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New Loophole Targeting Diamond & Jewellery Wholesalers

In the past few days, we’ve been alerted to a new financial loophole that gives protection for retailers, whilst leaving wholesalers penny-less in the event the retailer goes under.

How A Business Should Be Setup and Run

There are two basic business structures used in Australia: a sole trader or partnership, where the owner(s) are directly liable for the business, or more commonly, a limited liability company, where the owners are only liable to the value of their unpaid shares and the directors’ liability is limited.

Usually, when a company is established, the owner(s) put their own money into the company in the form of shares. In small to medium sized businesses, sometimes this is done formally (eg: registered with ASIC), other times it is done informally and the shareholdings are really debt the company has to the owner. In any case, the money that has been put into the company by the owner is the last of the money that is recovered should the company be wound up or go into liquidation.

How the Loophole Works

The loophole works through the owner using a friend or relative to give the company a secured debt. Unlike shares or unsecured debts, this secured debt is the first to be recovered in the event of a liquidation, leaving the owner with all or part of their money back, whilst leaving trade creditors (wholesalers etc) and employees with nothing. In addition to this, the secured creditor (friend or relative of the owner) can call in the liquidators at any time if they feel the business is going under and they need help to recover their money.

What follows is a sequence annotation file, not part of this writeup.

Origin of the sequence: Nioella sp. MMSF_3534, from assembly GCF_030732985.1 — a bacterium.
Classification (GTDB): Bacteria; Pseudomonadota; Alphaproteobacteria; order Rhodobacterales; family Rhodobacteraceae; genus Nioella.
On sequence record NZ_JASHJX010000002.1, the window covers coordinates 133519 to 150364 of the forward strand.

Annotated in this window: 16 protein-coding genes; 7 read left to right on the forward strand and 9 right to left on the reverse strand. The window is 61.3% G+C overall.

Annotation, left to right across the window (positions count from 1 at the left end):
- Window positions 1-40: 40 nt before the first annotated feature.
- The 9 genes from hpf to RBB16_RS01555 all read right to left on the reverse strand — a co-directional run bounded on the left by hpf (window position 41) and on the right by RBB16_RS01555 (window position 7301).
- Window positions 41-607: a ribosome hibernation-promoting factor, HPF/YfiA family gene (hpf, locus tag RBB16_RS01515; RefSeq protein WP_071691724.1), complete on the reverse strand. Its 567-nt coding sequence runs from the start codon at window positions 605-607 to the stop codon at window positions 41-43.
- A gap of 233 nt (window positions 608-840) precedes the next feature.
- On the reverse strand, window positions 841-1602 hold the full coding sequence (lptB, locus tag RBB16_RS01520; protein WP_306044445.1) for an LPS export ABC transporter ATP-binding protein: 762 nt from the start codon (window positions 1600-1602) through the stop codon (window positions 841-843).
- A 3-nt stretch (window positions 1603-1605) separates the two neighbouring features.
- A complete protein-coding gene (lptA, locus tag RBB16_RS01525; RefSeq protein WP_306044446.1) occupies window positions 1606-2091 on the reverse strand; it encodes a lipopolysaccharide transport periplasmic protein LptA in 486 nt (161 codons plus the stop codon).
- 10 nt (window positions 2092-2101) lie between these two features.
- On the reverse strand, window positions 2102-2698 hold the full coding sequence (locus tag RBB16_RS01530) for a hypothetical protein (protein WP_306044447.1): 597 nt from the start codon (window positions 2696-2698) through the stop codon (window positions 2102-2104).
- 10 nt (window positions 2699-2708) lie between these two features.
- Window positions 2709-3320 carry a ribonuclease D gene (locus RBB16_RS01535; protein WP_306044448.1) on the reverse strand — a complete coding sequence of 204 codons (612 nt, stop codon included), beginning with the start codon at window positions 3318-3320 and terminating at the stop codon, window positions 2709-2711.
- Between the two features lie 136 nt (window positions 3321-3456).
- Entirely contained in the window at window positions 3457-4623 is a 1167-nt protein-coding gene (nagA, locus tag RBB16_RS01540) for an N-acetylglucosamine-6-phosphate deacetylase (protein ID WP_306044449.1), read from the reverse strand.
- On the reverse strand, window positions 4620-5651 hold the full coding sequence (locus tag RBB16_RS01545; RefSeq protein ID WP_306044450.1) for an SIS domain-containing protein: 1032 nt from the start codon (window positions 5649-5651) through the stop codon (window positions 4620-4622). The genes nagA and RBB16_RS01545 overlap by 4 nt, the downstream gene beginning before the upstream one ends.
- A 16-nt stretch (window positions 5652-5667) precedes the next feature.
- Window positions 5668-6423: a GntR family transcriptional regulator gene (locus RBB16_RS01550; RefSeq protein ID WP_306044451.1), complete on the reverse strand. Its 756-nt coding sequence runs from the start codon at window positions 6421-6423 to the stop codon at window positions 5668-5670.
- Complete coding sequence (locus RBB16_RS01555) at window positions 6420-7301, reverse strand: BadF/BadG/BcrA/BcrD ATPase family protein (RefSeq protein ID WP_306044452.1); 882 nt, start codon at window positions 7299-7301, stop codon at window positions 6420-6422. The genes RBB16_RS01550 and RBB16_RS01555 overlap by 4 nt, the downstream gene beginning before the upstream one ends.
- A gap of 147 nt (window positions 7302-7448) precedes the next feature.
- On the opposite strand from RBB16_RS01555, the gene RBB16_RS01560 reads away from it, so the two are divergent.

How Wholesalers Can Protect Themselves

There are many ways wholesalers can protect themselves such as using debtor insurance, getting diamonds certified and laser inscribed that are on consignment and running credit checks on their clients.

The Effect of Credit Problems Within The Diamond & Jewellery Industry

There are three main effects of the credit problems currently plaguing the industry:

  • Wholesalers, fed up with retailers not paying them on time (or at all), try their luck selling direct to the public. This causes great angst amongst retailers who then get caught up in a “race to the bottom” in terms of pricing.
  • Legitimate retailers have a hard time getting credit from their suppliers.
  • Prices go up to cover the cost of bad debts.

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